Pecorino Sardo is a sheep’s milk cheese from Sardinia, Italy.
The taste is a balance of salt and sweet, and is more sheep’s-milk-tasting than other Pecorino cheeses.
To make it, raw milk is curdled with calf’s rennet, then moulded and salted. Some Sardinian dairies are making it from pasteurized milk, perhaps to make export to the United States easier.
A green emblem on the packaging means a young, soft cheese (“dolce“); a blue emblem means a hard cheese that has been aged longer (“maturo“). Maturo, though, can mean anywhere from 2 to 6 to 8 months.
Young cheeses can be used as a slicing cheese for the table; older ones will be harder and can be used for grating or shaving as a garnish.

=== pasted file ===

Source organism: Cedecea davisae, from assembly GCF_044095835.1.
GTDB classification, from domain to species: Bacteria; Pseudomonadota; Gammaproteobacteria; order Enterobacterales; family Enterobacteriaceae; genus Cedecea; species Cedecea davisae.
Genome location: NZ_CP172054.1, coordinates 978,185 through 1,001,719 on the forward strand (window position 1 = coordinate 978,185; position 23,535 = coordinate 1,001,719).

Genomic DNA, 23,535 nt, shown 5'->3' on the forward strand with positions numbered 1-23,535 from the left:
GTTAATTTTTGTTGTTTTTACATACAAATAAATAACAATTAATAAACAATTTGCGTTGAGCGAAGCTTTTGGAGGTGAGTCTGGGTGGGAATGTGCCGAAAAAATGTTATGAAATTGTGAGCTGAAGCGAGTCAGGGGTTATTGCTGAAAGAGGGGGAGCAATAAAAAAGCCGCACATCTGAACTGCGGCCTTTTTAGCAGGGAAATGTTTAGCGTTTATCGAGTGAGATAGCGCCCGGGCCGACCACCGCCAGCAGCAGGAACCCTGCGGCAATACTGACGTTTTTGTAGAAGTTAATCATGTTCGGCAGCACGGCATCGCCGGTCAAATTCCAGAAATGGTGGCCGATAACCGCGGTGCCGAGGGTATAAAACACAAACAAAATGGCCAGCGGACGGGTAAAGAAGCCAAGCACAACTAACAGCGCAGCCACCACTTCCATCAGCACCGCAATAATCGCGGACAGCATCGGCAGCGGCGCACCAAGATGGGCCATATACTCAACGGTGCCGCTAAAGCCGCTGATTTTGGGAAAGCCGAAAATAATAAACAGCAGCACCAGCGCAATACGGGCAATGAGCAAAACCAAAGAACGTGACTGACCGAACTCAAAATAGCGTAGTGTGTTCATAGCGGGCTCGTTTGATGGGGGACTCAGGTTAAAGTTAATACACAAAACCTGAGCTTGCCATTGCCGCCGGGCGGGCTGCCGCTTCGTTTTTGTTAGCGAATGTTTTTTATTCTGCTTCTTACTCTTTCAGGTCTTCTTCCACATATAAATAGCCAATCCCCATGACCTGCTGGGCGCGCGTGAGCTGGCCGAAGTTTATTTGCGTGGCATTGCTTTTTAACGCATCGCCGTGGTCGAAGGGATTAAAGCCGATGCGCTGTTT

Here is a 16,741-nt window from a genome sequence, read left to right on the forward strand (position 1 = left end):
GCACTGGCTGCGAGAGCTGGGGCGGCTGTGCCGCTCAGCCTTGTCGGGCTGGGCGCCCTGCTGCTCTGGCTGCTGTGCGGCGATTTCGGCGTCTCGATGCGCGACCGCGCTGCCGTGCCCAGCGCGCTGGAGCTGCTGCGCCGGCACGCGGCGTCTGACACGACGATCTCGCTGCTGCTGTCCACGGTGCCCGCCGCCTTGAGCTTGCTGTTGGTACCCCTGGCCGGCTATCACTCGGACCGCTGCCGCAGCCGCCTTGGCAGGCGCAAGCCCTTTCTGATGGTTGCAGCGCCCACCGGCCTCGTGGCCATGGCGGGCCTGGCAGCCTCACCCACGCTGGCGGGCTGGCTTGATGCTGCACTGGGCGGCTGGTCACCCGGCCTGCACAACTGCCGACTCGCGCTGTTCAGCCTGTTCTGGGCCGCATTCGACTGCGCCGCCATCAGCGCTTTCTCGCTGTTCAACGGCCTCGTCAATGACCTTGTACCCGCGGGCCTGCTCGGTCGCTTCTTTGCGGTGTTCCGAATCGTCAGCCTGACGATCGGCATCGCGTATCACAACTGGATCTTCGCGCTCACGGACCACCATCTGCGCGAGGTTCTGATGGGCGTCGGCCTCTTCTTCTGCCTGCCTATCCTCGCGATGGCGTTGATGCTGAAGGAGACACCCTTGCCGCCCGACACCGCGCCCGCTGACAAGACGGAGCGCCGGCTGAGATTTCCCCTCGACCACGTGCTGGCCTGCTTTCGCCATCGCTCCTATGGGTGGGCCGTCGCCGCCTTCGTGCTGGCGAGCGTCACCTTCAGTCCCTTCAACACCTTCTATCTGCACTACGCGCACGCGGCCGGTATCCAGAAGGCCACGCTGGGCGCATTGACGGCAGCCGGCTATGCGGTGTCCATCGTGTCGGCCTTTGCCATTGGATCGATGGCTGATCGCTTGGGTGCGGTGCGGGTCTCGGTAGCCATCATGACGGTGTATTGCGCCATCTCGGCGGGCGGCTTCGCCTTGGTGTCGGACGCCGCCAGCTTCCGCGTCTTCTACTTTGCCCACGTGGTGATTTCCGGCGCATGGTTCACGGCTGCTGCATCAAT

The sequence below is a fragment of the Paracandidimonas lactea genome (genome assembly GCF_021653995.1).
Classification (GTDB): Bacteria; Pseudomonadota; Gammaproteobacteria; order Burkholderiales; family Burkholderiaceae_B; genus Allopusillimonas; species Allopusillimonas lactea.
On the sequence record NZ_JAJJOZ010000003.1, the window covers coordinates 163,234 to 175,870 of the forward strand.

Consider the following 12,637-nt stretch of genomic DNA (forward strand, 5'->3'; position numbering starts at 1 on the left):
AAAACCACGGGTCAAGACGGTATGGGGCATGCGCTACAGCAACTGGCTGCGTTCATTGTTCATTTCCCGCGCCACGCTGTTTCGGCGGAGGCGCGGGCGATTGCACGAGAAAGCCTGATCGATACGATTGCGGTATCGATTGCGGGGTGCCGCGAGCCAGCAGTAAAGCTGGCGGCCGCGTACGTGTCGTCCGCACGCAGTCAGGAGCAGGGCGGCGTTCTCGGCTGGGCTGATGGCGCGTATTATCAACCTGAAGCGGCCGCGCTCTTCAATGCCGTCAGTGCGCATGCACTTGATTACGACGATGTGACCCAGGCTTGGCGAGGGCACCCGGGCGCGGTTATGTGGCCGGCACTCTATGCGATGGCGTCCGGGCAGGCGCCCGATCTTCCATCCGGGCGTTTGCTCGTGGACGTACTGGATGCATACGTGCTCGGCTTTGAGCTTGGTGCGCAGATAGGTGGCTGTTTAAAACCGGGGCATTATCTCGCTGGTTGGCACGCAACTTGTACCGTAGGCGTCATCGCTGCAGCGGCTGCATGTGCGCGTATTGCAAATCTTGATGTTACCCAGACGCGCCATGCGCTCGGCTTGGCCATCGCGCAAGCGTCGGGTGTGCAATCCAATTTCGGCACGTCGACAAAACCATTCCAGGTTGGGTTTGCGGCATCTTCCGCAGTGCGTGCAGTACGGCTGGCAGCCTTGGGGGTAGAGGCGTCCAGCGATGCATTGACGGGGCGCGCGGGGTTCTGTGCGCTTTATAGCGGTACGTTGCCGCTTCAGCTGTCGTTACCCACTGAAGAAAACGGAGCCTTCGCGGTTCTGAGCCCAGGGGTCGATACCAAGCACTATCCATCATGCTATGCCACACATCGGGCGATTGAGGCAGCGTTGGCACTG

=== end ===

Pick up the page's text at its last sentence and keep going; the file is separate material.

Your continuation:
Owing to the more pronounced taste of this pecorino, compared to other pecorinos, you may wish to serve it in thin, small portions to those who aren’t used to sheep’s milk cheese.
For the aged Pecorino Sardo, you can substitute Parmesan, Asiago, Grana Padano or any Pecorino cheese.
Pecorino Sardo received its “Designated Origin” certification in 1991 from Italy, and its EU PDO protection in 1996.